All posts filed under: Film

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We Get The Star Wars/Avengers Crossover Movie We Deserve

Let me say right off the bat that I love Stan Lee. If he hadn’t revolutionized superhero comics at Marvel back in the 1960s, I don’t know what I would have done with my free time from 1977 through 1981, which was primarily spent reading hundreds of comic books featuring characters he created. I would have had to go outside or something, and that probably wouldn’t have ended well. But Stan is 93 now, and while I’m thrilled he still seems healthy and active, let’s face it: The man will say anything that pops into his head, as people who’ve lived 93 years on this planet tend (and deserve) to do. Hence the interview resulting in the headline, on Epicstream.com: “Stan Lee Says Star Wars/Avengers Crossover Film Could Happen.” Now, Stan Lee hasn’t been central to the Marvel brain trust in decades, and certainly not since Disney bought the company in 2009, so this would be about as relevant in the real world as a story that says, “Stan Lee Says Zombie Apocalypse Could Happen,” or …

I predicted every one of these would be hits. Also, "Pixels."

The Worst 2015 Box Office Predictions Ever

Sometimes I wonder, “Why doesn’t Hollywood call to ask my opinion about what kinds of movies they should be releasing? Surely I have the type of incisive man-on-the-street insight they’re looking for.” And then I think about the movies I predicted would be hits this year, and I remember that I’m an idiot. If you recall, last January I came up with a list of 10 movies that didn’t have “Star Wars,” “Avengers” or “Jurassic Park” in the title that I predicted would be the box office hits filling in the blanks around those tentpole blockbusters. What I learned from that endeavor is that it’s probably not a good idea to base your pre-release opinion of a movie on the official studio descriptions. Apparently they’re notorious for failing to mention when the movie will suck. But don’t take my word for it — here are the 10 films I picked, along with a roundup of how they actually performed. (Grosses via Box Office Mojo.) 1) “The SpongeBob Movie: Sponge Out Of Water” Rotten Tomatoes score: …

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2015: ANOTHER FINE YEAR!

So it’s the time of the season, when I get into that reflective mood and begin working my way backwards over the year’s music, books, movies, etc.  And 2015 was equally as rich as 2014 was, so I thought I’d share some of what I feel are the highest of nearly-innumerable high points over these last twelve months.  I acquired quite a lot of music – some purchased, some sent for review; I saw as many shows as my schedule would allow and read as much as my free time would give – which, of course, also means that my own new album is slower in coming along than I’d hoped (actually, it’s just stalled at the station for the time being), but it’s worth it.  And this year-end review is to help turn some of you on to these good/great/amazing things, in case you hadn’t heard about them previously.  So let us begin: TOP 3 ALBUMS FOR 2015:  these were the three albums that I listened to most often, after their respective releases.  There …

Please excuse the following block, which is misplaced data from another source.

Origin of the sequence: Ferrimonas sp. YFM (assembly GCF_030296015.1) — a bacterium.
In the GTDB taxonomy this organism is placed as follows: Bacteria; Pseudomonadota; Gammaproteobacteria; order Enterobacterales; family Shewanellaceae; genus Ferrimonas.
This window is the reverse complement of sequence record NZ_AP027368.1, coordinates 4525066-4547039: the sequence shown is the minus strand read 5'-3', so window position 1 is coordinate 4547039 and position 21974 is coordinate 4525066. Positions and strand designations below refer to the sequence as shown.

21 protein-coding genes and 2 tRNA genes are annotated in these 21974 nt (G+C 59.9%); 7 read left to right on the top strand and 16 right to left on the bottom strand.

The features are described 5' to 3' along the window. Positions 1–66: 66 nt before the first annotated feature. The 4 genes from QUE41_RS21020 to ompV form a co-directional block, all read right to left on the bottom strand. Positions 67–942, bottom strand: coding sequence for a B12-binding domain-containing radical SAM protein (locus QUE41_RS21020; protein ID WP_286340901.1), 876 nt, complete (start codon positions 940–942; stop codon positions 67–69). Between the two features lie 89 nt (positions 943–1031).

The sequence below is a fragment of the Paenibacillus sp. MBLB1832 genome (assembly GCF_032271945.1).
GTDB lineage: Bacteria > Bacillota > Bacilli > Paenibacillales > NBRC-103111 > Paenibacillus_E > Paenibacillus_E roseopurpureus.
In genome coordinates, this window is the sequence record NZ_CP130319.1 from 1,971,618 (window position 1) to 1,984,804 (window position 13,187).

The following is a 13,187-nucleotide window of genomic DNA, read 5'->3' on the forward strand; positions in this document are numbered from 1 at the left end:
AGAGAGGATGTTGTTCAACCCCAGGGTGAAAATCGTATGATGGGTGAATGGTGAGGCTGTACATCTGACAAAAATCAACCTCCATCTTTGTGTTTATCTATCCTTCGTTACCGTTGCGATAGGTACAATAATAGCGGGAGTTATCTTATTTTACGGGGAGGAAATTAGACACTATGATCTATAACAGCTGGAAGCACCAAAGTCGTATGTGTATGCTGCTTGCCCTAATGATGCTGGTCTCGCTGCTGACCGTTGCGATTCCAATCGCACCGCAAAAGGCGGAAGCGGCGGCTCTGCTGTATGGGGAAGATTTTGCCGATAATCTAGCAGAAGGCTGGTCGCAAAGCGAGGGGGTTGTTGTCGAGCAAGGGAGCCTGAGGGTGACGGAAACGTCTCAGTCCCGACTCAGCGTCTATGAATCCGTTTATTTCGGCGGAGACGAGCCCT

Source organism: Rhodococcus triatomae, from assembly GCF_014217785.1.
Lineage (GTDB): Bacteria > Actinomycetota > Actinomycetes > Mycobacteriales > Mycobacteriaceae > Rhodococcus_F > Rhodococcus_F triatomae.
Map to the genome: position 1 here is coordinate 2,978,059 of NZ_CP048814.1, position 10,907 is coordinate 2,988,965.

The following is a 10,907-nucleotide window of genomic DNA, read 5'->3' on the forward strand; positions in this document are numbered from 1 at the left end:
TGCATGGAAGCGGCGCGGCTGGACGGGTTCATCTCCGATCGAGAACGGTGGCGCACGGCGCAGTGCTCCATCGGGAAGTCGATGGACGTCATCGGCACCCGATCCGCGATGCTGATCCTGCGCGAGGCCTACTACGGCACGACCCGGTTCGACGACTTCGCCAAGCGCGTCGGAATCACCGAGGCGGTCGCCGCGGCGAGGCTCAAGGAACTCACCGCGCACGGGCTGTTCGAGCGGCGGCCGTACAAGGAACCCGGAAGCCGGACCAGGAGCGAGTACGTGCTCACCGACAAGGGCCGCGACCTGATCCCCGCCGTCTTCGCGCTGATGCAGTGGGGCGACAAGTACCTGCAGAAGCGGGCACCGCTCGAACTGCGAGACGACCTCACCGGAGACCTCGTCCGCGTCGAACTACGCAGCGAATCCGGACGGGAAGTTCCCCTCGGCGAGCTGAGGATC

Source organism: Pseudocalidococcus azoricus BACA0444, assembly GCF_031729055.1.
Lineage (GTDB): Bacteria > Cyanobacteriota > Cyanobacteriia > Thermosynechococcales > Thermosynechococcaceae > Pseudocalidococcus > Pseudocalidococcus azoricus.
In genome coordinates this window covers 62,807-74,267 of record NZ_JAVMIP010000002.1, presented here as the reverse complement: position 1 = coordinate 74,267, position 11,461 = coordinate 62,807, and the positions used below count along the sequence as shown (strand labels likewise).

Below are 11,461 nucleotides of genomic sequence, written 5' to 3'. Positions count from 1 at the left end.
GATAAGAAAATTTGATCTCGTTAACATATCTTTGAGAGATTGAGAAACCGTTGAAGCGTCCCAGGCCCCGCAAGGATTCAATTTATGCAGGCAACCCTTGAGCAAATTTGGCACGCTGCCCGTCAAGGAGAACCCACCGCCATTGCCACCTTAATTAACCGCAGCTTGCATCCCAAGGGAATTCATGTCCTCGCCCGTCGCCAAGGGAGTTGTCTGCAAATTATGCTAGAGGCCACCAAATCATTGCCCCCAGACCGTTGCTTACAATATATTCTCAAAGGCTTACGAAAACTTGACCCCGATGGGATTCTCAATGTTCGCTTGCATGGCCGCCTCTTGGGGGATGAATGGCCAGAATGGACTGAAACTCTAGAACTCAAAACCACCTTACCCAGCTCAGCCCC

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DVD REVIEW: “Jaco”

There are few people I can think of who come close to the sheer/unadulterated musical genius, skill and chops of Jaco Pastorius – the nearest that comes to mind is the late John Entwistle, the bass player extraordinaire for The Who.  But Entwistle was firmly entrenched in the rock world and Jaco Pastorius was clearly from a different, more fluid musical realm.  The argument could be made that he is one of the founding fathers of what became “jazz fusion” in the 1970’s – the melding of jazz, rock and soul/funk to create a groove of its own. This brilliant documentary is a labor of love from Metallica bassist Robert Trujillo who co-produced it along with John Battsek; it was directed by Paul Marchand and Stephen Kijak,  and through the help of crowd funding, tells the story of the celebrated but tragic bass-master/legend in straightforward detail, memories and footage through family, friends and fellow players.  Among the giant names interviewed are Bootsy Collins, Sting, Herbie Hancock, Joni Mitchell, Flea and Wayne Shorter; two of Jaco’s …